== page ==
‘Representing Anything Limits You, Makes You Smaller’: A Conversation with Ahdaf Soueif and Kamila Shamsie
Download the full text of ‘Representing Anything Limits You, Makes You Smaller’ for free until the end of January, or read it in Wasafiri 108: House of Wisdom
In this brief extract of an interview conducted between Rachel Gregory Fox, Kamila Shamsie, and Ahdaf Soueif – as a virtual meeting connecting computer screens in London (Rachel), Cairo (Ahdaf), and Los Angeles (Kamila) – the authors reflect on the cultural manifestation of Islamic art, the process of writing history, and the act of curation.
Rachel Gregory Fox: I’d like to begin by asking about the relationship between the past and the present in some of your fiction. For example, the narrative in Ahdaf’s The Map of Love moves back and forth between past and present, while in Kamila’s Burnt Shadows the story spans generations and different cultures. What does the act of telling these stories across different periods of time allow you to do as writers?
Kamila Shamsie: Well, with Burnt Shadows, when I first started thinking about it, it was going to be set in the present, and there was going to be a boy in Karachi: a young man whose grandmother was Japanese and had lived through the bombing of Nagasaki. And at a certain point I started to think, ‘Well, who is she?’ At one moment it was a very writerly question that was simply about: who is this character? What does that mean for him, that he’s got this Japanese grandmother, and how does she fit into all this? But I also think I’ve always been very invested in the histories that get obliterated when you start to tell a story. I’m sure a lot of that comes from growing up in Pakistan during a period of censorship when there were parts of your own history that were simply not acknowledged or discussed. I’d always thought of that as a tactic of a military government. But I remember being very struck post-9/11 when there was this image used repeatedly of the planes flying into the twin towers: they came from out of the blue. This was used as though it was not just a literal truth about the blue skies that day, but a metaphorical truth that there was no history from which that event had arisen; the planes just came from nowhere. You start to realise that this failure to look at the present as a consequence of what came before is not limited to any one kind of government or nation.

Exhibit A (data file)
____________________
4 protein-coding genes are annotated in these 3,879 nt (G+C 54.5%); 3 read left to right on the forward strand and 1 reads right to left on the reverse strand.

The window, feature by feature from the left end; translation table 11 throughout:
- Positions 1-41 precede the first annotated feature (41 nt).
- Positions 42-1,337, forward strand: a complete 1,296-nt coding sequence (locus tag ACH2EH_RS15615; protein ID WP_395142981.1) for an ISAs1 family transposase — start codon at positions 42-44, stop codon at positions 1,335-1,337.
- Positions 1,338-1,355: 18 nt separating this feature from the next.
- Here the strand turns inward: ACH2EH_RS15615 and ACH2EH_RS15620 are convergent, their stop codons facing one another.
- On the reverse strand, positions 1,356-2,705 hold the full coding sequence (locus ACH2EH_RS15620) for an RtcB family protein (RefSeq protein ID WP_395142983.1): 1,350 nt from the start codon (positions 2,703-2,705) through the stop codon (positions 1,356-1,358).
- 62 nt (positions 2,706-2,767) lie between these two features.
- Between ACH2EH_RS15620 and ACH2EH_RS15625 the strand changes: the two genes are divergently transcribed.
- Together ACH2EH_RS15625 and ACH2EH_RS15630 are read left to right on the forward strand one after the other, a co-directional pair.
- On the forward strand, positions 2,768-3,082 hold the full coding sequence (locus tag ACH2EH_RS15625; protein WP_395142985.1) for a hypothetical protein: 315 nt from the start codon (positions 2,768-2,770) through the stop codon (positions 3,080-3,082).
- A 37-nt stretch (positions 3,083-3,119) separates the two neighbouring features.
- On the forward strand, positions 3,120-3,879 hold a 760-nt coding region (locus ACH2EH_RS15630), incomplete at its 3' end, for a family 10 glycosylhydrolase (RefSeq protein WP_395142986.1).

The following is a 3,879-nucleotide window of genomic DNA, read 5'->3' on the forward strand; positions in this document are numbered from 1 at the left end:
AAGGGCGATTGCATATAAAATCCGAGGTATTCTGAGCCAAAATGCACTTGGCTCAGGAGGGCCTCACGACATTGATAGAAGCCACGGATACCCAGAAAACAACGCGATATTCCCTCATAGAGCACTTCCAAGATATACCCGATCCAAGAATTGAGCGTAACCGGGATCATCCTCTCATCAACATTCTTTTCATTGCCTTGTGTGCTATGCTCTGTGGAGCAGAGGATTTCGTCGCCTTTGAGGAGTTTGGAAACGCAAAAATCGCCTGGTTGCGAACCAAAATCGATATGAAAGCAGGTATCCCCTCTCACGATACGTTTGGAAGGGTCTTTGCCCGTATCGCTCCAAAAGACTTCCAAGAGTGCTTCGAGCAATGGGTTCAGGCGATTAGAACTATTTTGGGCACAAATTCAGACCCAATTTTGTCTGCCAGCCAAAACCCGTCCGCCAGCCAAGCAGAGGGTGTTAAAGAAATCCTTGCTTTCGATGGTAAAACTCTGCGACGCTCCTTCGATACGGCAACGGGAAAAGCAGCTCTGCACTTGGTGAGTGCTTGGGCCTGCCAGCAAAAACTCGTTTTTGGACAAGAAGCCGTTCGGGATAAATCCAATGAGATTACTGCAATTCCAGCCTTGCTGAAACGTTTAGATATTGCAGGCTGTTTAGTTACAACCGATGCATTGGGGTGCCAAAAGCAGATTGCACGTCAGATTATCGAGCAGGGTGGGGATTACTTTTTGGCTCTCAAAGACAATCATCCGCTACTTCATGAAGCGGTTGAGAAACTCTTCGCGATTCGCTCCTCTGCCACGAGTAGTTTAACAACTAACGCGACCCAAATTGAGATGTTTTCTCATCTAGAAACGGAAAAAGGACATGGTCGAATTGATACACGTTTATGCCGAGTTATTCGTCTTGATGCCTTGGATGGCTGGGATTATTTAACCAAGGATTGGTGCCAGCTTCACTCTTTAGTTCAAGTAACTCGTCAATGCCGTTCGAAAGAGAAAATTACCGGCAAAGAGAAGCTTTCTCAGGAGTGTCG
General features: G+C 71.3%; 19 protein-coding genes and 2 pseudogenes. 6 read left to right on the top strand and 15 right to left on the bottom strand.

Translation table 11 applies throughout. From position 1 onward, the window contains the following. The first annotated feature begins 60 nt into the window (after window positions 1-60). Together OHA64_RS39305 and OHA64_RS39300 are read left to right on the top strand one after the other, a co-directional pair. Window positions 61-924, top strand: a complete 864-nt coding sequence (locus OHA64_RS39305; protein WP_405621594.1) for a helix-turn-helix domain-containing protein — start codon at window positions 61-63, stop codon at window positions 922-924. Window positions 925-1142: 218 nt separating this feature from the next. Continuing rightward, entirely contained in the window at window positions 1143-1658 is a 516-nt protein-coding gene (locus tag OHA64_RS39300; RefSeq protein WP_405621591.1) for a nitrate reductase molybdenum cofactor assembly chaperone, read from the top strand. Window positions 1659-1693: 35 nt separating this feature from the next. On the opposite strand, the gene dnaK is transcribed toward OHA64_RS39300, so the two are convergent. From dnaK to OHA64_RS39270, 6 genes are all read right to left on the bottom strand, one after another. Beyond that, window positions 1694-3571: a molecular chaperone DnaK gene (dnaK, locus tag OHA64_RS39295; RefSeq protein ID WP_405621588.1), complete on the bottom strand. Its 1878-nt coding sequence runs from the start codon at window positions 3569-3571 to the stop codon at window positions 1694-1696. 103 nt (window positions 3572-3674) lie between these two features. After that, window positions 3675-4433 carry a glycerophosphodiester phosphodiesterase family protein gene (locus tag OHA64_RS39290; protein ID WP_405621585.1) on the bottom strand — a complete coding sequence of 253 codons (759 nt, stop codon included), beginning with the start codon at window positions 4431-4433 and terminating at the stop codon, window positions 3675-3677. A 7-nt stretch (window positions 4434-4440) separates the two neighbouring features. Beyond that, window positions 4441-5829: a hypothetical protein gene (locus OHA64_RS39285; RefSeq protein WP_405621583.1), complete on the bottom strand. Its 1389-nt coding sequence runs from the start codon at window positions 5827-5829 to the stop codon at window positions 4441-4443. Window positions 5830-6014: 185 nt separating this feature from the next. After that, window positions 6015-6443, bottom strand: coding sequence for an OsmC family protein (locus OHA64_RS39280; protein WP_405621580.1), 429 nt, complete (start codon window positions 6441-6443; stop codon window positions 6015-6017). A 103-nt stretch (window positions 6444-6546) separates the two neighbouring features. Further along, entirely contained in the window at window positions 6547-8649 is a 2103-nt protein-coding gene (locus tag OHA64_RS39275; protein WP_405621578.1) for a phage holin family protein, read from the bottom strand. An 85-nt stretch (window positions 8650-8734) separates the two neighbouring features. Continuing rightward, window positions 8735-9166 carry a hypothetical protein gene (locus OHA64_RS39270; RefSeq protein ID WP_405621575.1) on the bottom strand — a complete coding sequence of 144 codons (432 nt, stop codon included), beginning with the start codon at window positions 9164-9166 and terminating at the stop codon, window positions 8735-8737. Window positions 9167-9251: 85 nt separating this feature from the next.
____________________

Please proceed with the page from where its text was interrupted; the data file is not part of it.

The more Burnt Shadows developed, the more I realised that a lot of what I wanted to do was talk about interlinking histories, and also to get away from just the obvious dynamic of Islam versus the West, and bring in other configurations — looking at, for instance, Japan via the bombing of Nagasaki, this most horrific single act of war that is still valorised. Burnt Shadowsbecame a way of talking about how we are so much a product of what came before, and examining this question of how we survive history. Can we do more than simply survive it? Can we actually work with it, or resist it?
Ahdaf Soueif: For me, with Map of Love, it was a movement, actually, in the opposite direction. It started out as a romance, a kind of ‘desert romance’. And I wanted to set it in the past. I was interested in the period in Egypt at the beginning of the twentieth century — the British had occupied Egypt in 1882, and everyone went into shock for a while, and then a national movement started to emerge, eventually resulting in revolution in 1919.